- The Washington Times - Monday, December 6, 2004

Simon & Garfunkel

Old Friends: Live on Stage

Warner Bros.

New product from Simon & Garfunkel: Better get it while there’s still an ampersand between the names of the principals.

As anyone who saw Paul Simon and Art Garfunkel’s reunion tour last year knows, the two harmonizers — who hadn’t spoken to each other in years, let alone performed together — weren’t exactly kissing cousins onstage. Their demeanor toward each other, while not quite frosty, was workmanlike.

Music journalist David Wild writes in the liner notes to “Old Friends: Live on Stage” that the tour was their “first and quite possibly last second coming.”

Mr. Simon, according to press reports, is back at work on a solo studio album with producer Brian Eno. So don’t expect more from Simon & Garfunkel the duo.

All the more reason to have this straightforward, unstinting document of Mr. Simon and Mr. Garfunkel on the road, in middle age, with strong voices and a perfunctorily jokey mood. (They don’t argue anymore; they “respect each other’s opinions.” Sounds chummy.)

“Old Friends,” a double-CD companion to a DVD of the same name, was culled from five shows on both sides of the Hudson River: at the Meadowlands in New Jersey and Madison Square Garden in Manhattan. The recordings are crystalline and well-balanced, with audience noise safely tucked away from the clarity of the soundboard.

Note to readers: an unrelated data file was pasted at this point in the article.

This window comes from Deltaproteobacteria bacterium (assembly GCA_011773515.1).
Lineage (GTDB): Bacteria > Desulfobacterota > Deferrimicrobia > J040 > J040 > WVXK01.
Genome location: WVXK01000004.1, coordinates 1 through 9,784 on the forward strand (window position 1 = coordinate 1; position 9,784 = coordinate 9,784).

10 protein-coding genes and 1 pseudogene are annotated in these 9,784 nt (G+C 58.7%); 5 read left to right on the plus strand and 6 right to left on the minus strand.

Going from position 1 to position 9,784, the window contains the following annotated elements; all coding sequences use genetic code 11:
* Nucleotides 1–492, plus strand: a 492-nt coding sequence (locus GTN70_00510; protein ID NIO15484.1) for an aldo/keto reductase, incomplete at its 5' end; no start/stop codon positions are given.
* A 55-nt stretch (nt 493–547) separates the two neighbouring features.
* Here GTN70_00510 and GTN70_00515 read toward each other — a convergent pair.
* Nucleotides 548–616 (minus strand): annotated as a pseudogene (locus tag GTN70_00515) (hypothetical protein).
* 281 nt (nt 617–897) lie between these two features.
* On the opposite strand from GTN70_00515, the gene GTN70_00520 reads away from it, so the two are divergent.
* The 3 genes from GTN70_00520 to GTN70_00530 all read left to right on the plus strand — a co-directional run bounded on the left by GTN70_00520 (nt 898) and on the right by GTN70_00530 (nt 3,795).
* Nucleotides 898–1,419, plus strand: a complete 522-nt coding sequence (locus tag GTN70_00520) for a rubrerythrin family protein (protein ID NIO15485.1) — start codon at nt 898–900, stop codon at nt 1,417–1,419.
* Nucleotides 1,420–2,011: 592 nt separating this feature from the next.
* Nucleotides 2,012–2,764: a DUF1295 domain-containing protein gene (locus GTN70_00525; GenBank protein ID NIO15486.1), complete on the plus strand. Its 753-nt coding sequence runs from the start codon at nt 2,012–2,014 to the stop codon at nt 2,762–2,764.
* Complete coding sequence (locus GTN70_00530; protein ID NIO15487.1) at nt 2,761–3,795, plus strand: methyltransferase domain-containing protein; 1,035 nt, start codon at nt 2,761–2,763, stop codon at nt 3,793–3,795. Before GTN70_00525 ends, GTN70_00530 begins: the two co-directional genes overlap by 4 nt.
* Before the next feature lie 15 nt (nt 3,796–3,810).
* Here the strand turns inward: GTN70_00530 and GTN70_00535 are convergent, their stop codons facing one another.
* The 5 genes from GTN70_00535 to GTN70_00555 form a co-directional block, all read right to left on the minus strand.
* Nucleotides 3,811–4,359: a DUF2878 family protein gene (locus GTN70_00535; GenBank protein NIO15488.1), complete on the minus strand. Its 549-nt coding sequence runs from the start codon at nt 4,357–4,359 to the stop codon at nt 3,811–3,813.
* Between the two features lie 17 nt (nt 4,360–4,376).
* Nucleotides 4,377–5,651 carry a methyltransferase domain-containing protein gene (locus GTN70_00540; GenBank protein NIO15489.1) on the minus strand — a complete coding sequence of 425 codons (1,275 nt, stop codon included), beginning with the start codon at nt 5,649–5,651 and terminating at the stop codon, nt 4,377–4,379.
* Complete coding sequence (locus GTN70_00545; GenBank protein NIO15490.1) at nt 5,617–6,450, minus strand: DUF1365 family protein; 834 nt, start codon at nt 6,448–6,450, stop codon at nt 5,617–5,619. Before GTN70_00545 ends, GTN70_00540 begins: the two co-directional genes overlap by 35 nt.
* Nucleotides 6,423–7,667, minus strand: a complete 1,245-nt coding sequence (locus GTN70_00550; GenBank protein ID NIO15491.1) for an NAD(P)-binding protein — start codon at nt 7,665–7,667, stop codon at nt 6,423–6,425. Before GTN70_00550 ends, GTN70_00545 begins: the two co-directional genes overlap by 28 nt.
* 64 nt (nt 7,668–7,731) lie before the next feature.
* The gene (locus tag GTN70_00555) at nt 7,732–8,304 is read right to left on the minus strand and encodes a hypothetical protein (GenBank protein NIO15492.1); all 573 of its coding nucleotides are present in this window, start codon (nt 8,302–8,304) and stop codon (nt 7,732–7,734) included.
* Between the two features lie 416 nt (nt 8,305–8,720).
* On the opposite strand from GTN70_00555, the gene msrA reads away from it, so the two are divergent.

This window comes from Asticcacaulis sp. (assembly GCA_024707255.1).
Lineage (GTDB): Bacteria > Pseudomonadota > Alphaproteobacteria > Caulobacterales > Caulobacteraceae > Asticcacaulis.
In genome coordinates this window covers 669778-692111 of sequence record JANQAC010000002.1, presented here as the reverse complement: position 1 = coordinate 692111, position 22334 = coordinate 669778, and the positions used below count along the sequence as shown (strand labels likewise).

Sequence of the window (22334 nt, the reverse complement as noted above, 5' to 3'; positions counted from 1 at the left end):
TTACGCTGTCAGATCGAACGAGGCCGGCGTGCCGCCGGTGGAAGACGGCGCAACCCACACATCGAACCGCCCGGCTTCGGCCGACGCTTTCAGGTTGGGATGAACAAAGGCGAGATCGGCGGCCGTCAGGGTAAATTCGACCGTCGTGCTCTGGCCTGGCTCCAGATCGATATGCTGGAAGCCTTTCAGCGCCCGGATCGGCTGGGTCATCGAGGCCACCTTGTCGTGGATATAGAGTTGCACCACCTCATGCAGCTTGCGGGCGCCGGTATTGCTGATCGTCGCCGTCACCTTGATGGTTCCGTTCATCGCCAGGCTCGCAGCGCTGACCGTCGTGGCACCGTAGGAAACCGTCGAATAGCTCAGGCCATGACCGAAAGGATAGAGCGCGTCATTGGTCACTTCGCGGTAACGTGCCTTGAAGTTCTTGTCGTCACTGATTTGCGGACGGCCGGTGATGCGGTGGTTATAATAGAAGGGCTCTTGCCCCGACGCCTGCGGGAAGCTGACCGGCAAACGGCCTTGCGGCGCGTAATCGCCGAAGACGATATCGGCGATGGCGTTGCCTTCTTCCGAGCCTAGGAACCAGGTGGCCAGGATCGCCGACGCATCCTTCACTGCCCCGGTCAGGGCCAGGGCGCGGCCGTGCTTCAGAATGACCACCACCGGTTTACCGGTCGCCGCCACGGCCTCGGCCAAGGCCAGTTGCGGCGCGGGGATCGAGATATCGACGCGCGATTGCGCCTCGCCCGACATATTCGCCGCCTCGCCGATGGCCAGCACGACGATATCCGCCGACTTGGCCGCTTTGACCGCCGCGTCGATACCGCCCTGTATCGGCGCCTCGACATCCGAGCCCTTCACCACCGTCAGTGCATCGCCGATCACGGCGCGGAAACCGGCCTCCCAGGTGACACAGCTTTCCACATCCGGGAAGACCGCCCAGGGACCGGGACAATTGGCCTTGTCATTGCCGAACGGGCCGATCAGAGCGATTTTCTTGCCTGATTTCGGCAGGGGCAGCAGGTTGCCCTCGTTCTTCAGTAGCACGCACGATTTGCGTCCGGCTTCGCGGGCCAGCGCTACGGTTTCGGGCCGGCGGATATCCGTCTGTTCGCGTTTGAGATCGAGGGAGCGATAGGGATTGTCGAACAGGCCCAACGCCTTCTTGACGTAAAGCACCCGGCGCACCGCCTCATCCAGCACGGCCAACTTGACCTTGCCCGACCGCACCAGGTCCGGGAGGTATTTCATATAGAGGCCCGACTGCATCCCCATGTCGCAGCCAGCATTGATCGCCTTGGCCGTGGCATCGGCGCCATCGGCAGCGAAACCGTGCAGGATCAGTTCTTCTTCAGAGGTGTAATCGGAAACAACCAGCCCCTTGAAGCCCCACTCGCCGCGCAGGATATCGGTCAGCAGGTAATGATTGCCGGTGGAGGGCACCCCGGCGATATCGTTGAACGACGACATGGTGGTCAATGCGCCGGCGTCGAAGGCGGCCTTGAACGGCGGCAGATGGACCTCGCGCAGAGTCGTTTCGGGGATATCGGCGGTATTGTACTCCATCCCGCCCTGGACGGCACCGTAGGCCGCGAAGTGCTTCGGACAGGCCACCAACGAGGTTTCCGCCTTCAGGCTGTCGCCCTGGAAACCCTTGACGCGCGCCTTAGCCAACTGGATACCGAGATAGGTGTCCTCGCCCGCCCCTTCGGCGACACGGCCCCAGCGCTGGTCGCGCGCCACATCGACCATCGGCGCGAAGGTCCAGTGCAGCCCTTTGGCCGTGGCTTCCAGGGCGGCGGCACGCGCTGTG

The set supplies the duo’s most significant and successful songs: “I Am a Rock,” “The Sound of Silence,” “Mrs. Robinson,” “The Boxer” and “Cecilia” among them.

Mr. Garfunkel, who physically towers over Mr. Simon — like the letter “f” to the letter “i,” to borrow a John Updike analogy — often towers over him vocally, too. He owns the elegiac “Kathy’s Song” and the mystical “Scarborough Fair” and closes out the duo’s signature song “Bridge Over Troubled Water” with sustained authority.

Other treats include a highlight of the shows’ team-ups with opening act the Everly Brothers. The four singers mesh cheerfully on “Bye Bye Love,” the brothers’ classic hit from 1957.

Mr. Simon and Mr. Garfunkel hired an ace band for last year’s reunion, which included drummer Jim Keltner, bassist Pino Palladino, and guitarists Mark Stewart and Larry Saltzman. They extend “Homeward Bound” into an improvisatory, Grateful Dead-esque jam.

As an incentive to shell out money for a package that otherwise would be a keepsake, Simon & Garfunkel added a bonus recording of “Citizen of the Planet,” a demo Mr. Simon had intended for the duo to record but that instead collected dust for years until Mr. Garfunkel found it in his kitchen. (He would later add harmonizing vocals.)

The song’s sentiments, as the title indicates, are pious and well-meaning. The song itself is so-so.

Good thing about that disappearing ampersand. It’s hard to teach “old friends” new tricks. But no matter; the old tricks still sound great.

Sign up for Daily Newsletters

Manage Newsletters

Copyright © 2020 The Washington Times, LLC. Click here for reprint permission.

Please read our comment policy before commenting.


Click to Read More and View Comments

Click to Hide